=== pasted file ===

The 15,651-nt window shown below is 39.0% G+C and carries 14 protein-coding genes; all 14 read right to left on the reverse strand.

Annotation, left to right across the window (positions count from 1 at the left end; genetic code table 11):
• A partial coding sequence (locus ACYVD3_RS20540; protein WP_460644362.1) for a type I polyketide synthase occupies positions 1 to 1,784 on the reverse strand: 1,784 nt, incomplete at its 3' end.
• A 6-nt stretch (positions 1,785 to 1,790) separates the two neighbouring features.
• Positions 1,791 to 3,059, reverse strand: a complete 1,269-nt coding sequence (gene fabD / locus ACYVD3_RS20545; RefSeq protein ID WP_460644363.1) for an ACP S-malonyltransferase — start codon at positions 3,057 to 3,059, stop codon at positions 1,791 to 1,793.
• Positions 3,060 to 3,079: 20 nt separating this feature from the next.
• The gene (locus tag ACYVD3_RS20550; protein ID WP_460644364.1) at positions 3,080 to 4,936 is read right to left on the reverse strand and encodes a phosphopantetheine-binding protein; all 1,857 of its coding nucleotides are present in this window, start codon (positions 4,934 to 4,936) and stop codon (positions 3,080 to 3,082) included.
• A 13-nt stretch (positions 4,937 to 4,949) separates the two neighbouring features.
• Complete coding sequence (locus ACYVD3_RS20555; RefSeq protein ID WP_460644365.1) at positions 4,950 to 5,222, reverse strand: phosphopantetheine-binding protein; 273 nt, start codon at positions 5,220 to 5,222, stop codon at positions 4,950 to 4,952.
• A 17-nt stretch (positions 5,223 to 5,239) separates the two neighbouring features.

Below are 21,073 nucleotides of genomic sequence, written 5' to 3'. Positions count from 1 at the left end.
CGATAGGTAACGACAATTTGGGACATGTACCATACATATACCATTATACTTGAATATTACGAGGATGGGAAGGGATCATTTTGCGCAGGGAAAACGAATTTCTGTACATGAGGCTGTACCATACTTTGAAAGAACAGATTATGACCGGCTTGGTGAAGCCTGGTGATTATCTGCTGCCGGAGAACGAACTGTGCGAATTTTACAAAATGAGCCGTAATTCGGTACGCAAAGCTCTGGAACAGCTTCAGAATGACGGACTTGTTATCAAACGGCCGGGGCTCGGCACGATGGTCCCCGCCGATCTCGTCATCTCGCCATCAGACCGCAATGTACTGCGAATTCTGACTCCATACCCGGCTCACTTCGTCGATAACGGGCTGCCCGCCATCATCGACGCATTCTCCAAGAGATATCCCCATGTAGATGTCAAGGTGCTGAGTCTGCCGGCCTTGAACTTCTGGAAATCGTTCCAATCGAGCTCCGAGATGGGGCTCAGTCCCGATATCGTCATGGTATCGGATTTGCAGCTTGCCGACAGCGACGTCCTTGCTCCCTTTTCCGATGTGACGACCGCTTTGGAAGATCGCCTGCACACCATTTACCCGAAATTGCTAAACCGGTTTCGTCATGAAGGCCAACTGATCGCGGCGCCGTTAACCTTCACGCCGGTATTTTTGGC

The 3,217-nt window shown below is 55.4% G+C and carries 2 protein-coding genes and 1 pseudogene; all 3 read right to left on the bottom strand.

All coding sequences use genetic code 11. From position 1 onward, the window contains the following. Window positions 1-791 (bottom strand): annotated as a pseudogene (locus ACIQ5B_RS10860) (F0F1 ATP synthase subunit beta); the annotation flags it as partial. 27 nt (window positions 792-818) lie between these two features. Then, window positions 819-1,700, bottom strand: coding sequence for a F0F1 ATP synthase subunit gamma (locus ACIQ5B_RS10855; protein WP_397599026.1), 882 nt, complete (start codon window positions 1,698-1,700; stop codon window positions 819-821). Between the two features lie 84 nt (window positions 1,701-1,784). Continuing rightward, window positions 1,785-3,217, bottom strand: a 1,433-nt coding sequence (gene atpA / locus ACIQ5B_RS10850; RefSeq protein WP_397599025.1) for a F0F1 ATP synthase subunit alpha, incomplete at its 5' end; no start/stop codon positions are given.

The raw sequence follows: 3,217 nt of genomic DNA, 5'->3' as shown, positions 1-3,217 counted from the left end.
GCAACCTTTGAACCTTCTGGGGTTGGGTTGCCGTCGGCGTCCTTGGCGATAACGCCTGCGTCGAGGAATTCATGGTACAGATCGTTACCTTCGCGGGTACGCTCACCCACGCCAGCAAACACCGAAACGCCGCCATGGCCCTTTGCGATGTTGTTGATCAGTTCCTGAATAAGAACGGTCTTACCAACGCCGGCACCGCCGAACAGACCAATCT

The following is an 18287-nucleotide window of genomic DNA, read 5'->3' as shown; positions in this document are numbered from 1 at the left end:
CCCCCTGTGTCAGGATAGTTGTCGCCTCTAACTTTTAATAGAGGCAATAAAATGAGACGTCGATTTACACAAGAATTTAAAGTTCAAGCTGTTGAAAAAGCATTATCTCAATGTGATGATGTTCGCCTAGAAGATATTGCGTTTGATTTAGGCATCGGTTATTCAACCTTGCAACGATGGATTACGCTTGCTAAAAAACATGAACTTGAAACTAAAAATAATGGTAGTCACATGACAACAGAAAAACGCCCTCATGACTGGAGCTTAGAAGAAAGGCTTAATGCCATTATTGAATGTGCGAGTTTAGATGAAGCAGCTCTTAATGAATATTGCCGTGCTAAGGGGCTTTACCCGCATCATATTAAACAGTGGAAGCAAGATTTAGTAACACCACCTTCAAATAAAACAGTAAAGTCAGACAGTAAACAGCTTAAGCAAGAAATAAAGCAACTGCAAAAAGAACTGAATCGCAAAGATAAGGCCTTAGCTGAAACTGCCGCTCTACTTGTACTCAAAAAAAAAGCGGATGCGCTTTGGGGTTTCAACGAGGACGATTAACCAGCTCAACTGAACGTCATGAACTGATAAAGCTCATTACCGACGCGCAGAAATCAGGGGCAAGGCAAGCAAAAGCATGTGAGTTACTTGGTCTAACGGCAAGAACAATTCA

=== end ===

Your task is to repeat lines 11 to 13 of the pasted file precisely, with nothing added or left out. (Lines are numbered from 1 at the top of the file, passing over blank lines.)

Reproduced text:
Below are 21,073 nucleotides of genomic sequence, written 5' to 3'. Positions count from 1 at the left end.
CGATAGGTAACGACAATTTGGGACATGTACCATACATATACCATTATACTTGAATATTACGAGGATGGGAAGGGATCATTTTGCGCAGGGAAAACGAATTTCTGTACATGAGGCTGTACCATACTTTGAAAGAACAGATTATGACCGGCTTGGTGAAGCCTGGTGATTATCTGCTGCCGGAGAACGAACTGTGCGAATTTTACAAAATGAGCCGTAATTCGGTACGCAAAGCTCTGGAACAGCTTCAGAATGACGGACTTGTTATCAAACGGCCGGGGCTCGGCACGATGGTCCCCGCCGATCTCGTCATCTCGCCATCAGACCGCAATGTACTGCGAATTCTGACTCCATACCCGGCTCACTTCGTCGATAACGGGCTGCCCGCCATCATCGACGCATTCTCCAAGAGATATCCCCATGTAGATGTCAAGGTGCTGAGTCTGCCGGCCTTGAACTTCTGGAAATCGTTCCAATCGAGCTCCGAGATGGGGCTCAGTCCCGATATCGTCATGGTATCGGATTTGCAGCTTGCCGACAGCGACGTCCTTGCTCCCTTTTCCGATGTGACGACCGCTTTGGAAGATCGCCTGCACACCATTTACCCGAAATTGCTAAACCGGTTTCGTCATGAAGGCCAACTGATCGCGGCGCCGTTAACCTTCACGCCGGTATTTTTGGC

The 3,217-nt window shown below is 55.4% G+C and carries 2 protein-coding genes and 1 pseudogene; all 3 read right to left on the bottom strand.